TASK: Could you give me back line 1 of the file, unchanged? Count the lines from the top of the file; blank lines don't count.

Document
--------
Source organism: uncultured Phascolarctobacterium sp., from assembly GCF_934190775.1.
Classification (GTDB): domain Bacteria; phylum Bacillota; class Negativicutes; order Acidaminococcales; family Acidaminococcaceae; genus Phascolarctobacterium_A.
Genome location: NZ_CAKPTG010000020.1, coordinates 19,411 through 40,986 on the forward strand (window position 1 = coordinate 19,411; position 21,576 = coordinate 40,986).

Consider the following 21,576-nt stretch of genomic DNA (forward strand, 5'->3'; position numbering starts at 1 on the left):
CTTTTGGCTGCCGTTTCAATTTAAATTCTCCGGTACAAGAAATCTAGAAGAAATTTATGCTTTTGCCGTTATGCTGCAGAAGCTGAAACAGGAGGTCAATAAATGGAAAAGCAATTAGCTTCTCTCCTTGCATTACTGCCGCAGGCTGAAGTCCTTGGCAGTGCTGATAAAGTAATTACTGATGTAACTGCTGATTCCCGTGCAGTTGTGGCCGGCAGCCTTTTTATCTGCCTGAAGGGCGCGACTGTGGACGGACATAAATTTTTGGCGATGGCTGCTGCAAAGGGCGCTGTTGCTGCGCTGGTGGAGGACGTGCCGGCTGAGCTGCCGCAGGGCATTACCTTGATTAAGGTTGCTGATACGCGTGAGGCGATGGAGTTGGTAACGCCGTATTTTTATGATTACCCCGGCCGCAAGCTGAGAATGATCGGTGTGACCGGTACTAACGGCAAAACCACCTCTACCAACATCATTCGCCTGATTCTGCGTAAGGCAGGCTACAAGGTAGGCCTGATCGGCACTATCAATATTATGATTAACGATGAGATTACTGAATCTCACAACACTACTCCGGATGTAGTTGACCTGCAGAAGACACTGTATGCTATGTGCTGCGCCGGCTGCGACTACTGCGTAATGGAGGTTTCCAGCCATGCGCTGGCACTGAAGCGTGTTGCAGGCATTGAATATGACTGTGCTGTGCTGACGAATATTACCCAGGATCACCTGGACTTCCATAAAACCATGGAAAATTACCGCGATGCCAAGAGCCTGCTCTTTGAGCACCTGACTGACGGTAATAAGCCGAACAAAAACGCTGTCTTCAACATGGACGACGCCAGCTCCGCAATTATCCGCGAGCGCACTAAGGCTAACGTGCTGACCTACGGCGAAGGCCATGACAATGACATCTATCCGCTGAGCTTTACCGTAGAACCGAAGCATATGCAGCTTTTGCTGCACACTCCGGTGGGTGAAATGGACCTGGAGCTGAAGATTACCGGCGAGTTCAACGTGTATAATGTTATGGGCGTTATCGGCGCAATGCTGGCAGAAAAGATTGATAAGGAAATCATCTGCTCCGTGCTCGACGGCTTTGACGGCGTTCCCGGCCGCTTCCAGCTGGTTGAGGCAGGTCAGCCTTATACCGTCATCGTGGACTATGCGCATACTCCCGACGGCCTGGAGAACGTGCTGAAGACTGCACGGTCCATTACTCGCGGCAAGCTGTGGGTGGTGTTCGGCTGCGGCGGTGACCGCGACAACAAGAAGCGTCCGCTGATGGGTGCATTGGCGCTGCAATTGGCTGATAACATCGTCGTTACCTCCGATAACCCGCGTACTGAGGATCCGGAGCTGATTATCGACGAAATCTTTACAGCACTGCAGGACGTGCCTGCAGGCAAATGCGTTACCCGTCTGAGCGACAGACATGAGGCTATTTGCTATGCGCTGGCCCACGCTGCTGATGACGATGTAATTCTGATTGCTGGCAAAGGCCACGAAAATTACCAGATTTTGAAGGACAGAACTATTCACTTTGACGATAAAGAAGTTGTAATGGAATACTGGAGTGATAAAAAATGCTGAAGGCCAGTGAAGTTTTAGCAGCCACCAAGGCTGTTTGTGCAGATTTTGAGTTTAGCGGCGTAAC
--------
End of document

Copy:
Source organism: uncultured Phascolarctobacterium sp., from assembly GCF_934190775.1.